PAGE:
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Banana? Yes. Detergent pod? No. Kensington police issue warning about dangerous Tide Pod challenge

Const. Robb Hartlen of the Kensington Police Service issued a public service warning Wednesday about the dangerous Tide Pod Challenge.
Const. Robb Hartlen of the Kensington Police Service issued a public service warning Wednesday about the dangerous Tide Pod Challenge. - Colin MacLean

All together now …

“If you don’t know just what it is

Remember, boys and girls

Don’t put it in your mouth.”

If you’re a Canadian under a certain age, chances are you learned not to eat dangerous things from a blue TV puppet singing those lyrics.

Const. Robb Hartlen of the Kensington Police Service is no different, which is why he found it a little distressing that he had to repeat that message on Wednesday.

Something called ‘The Tide Pod challenge’ has been gaining traction in some corners of the internet, and the Kensington police want to help put a stop to it.

The ‘challenge’ involves people biting into colourful laundry detergent pods, filming their reactions and posting them online.

It has led to the hospitalization of more than 40 people in Canada and the U.S. so far this year.

In an effort to reinforce just how dangerous the stunt is, Const. Hartlen created a Facebook post Wednesday morning in which he highlighted some items that are OK to eat – and some which are not.

“We’ve got a Coffee Crisp here. Yup, you can definitely put that in your mouth. Tide Pod? No!” remarks Hartlen in the video.

“Now we’re going to get a little tricky here. Maybe you think you want to take the drone challenge? No! Does not go in the mouth. Do not eat the drone – do not eat the Tide Pod.”

Hartlen said he got the idea for the video from a Concerned Children’s Advertisers public service commercial from the early 1990s, in which the furry blue puppets sang a song about what is OK to eat, and what is not.

The first verse, assuming it’s not already seared into memory, is:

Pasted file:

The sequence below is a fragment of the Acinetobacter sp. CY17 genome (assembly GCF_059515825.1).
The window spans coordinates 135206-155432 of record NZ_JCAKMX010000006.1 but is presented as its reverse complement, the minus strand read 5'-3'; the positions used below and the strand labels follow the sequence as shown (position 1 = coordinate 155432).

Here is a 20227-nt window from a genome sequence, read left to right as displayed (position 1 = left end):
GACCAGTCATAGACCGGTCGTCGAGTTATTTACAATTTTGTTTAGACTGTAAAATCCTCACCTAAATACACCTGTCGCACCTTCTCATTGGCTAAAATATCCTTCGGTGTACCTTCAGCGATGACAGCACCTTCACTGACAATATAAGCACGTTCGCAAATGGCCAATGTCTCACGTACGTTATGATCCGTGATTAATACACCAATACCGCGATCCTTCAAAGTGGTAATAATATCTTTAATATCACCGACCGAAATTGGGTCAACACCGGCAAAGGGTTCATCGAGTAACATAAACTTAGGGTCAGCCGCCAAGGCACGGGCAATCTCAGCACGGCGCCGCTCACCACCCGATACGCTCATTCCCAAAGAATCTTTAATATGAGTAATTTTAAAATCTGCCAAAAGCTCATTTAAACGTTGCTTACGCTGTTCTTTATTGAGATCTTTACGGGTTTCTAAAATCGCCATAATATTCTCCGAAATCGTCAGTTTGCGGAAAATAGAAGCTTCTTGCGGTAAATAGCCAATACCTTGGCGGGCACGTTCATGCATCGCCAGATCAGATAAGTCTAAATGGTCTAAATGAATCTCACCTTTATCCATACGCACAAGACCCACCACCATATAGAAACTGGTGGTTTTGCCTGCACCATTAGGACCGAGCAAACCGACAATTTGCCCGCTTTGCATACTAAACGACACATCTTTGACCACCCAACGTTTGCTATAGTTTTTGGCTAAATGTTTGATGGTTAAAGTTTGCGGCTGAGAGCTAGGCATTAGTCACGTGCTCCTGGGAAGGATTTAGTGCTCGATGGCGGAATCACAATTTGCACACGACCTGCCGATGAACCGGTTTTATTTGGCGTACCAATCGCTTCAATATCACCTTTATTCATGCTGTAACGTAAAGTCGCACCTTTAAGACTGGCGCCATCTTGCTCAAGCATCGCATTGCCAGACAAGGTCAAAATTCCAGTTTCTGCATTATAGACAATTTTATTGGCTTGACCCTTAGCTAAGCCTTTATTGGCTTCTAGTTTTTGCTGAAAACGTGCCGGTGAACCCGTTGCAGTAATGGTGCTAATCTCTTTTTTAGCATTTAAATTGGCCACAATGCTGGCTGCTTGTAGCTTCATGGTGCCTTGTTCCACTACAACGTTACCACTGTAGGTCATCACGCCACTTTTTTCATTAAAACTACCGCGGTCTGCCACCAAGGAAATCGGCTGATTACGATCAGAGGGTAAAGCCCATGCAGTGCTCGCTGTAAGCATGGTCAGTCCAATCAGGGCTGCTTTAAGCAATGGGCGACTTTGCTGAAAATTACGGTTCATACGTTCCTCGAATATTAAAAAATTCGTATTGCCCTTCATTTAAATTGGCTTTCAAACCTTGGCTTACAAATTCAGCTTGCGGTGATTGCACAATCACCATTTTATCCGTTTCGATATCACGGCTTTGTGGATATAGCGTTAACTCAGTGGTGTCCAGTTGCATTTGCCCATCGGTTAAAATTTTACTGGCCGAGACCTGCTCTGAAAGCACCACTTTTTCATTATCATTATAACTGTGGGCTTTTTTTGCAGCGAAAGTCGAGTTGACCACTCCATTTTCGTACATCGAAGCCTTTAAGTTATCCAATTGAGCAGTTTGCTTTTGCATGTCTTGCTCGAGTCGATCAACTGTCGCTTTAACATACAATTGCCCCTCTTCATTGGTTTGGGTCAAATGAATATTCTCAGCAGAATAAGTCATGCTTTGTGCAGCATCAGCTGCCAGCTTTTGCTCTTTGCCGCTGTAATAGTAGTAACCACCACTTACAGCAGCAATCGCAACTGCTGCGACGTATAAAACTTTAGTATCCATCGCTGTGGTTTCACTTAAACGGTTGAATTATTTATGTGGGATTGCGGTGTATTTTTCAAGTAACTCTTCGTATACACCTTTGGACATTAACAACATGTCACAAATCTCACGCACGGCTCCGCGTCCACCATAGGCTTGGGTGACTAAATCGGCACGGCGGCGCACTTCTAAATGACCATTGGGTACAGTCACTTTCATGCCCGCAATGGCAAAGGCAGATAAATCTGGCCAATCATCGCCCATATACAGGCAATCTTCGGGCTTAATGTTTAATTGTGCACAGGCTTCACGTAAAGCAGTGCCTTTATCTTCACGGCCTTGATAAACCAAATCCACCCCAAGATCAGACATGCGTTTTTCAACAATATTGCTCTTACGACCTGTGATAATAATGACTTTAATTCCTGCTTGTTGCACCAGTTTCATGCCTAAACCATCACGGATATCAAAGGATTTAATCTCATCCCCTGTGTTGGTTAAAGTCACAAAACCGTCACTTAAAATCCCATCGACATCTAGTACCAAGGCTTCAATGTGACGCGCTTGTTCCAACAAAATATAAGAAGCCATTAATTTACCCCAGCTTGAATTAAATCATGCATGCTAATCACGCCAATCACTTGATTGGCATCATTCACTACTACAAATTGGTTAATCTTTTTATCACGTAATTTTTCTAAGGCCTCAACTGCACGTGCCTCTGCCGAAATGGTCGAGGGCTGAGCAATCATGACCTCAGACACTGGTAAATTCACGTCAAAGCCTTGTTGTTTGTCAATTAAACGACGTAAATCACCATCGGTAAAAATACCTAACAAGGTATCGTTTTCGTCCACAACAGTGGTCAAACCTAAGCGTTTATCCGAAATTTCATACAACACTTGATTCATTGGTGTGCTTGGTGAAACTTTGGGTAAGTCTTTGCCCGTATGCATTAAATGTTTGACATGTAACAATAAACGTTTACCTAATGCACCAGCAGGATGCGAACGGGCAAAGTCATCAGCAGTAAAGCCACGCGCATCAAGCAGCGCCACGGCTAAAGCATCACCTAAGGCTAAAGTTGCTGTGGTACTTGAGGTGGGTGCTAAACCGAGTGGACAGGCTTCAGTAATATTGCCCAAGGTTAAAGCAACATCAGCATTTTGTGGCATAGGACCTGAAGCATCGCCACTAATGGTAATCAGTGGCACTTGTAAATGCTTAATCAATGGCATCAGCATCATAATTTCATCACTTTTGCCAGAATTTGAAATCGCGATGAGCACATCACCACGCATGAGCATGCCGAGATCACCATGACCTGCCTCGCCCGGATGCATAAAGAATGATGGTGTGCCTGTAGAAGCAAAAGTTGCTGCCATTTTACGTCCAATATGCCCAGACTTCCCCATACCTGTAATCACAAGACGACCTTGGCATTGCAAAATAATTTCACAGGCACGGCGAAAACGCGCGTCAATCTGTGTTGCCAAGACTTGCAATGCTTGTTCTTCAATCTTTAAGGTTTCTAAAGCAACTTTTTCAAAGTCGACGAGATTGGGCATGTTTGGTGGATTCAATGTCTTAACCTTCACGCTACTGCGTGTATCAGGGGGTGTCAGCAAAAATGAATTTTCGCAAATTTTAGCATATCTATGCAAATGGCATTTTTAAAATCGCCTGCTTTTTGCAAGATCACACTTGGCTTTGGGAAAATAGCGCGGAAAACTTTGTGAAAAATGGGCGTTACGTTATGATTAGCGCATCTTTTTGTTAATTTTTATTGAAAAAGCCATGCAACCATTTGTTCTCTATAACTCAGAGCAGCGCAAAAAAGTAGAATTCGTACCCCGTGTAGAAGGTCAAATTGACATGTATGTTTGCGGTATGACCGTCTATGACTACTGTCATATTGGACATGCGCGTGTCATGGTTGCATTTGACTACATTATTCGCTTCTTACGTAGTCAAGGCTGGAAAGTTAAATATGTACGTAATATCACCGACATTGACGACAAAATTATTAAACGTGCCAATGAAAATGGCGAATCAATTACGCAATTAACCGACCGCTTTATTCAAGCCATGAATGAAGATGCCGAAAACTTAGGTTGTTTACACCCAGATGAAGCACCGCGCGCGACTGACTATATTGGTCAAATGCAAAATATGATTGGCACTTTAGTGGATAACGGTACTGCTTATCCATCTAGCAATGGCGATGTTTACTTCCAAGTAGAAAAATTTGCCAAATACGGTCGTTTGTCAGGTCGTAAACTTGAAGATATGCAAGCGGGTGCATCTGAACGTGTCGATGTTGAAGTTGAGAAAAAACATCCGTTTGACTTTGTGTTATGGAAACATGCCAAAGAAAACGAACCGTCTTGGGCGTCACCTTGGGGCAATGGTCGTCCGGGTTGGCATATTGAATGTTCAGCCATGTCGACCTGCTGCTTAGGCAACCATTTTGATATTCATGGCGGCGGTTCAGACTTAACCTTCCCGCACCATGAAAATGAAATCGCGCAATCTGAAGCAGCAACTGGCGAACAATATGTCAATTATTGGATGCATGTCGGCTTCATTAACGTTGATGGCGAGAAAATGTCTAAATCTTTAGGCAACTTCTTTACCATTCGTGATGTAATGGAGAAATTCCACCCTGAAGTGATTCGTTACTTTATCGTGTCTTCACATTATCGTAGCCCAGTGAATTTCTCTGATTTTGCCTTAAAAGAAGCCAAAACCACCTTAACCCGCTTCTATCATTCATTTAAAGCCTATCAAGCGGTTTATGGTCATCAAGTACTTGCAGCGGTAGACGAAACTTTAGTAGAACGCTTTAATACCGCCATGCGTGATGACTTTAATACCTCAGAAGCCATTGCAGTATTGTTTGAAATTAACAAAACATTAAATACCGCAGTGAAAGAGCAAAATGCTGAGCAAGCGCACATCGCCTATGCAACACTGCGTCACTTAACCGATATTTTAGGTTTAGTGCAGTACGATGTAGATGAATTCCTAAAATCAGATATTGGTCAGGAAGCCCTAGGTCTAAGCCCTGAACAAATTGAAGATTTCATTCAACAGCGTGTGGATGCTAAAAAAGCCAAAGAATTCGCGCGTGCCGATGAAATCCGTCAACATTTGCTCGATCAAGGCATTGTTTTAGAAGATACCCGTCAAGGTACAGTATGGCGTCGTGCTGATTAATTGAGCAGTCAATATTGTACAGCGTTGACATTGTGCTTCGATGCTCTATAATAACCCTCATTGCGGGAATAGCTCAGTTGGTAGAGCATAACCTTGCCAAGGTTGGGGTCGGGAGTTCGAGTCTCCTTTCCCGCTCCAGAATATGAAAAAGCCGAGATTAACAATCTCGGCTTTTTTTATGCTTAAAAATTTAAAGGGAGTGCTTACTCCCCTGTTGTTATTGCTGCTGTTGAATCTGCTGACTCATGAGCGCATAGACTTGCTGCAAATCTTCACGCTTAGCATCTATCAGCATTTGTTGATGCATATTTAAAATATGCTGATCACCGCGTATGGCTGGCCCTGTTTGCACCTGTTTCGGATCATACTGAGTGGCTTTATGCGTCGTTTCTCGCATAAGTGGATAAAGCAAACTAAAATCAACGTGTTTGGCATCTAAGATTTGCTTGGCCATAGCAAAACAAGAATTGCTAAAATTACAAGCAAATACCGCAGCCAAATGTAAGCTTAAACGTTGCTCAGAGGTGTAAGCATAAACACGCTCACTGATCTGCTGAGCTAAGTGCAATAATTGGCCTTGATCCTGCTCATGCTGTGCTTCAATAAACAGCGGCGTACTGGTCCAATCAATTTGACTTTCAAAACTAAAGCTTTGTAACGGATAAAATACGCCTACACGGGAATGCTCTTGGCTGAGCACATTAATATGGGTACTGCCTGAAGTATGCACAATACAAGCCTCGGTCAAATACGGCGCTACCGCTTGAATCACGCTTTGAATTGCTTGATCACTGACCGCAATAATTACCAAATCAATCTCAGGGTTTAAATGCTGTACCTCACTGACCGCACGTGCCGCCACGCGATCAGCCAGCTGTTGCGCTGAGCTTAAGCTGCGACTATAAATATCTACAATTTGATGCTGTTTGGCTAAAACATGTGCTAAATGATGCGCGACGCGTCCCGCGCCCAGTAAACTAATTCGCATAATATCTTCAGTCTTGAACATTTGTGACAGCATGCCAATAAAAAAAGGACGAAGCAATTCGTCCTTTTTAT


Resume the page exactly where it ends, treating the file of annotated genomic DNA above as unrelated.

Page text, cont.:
“Don’t you put it in your mouth.

Don’t you stuff it in your face.

Though it might look good to eat.

Though it might look good to taste.

You could get sick.


Real quick.”

After only a few hours online, Hartlen’s video had been shared hundreds of times and reached thousands of people.

The more people who see it, the better, he said.

“We’re trying to bring awareness to something that is potentially very, very dangerous.”

“If the post stops one person from doing something that could hurt them, then perfect. From the inception of the Kensington Police Service’s Facebook page we’ve tried to use humour as a vessel to push a good message, and that’s what we’re trying to do here as well.”

This is not the first time the Kensington’s Police Service’s Facebook page has hit a large audience with a humorous take on a serious subject.

In 2016 Hartlen used it to post a tongue-in-cheek threat to force drunk drivers caught at Christmastime to listen to a Nickelback album.

That post went viral, earned international news coverage and eventually resulted in Hartlen apologizing to Nickelback. Though he also used the platform the post provided to spread a message against impaired driving, creating a contest to help discourage it.



Tide Pod Challenge.. Really people? Thanks to Mike's Independent Grocer in Kensington for the Tide Pods!!

Posted by Kensington Police Service on Wednesday, January 17, 2018

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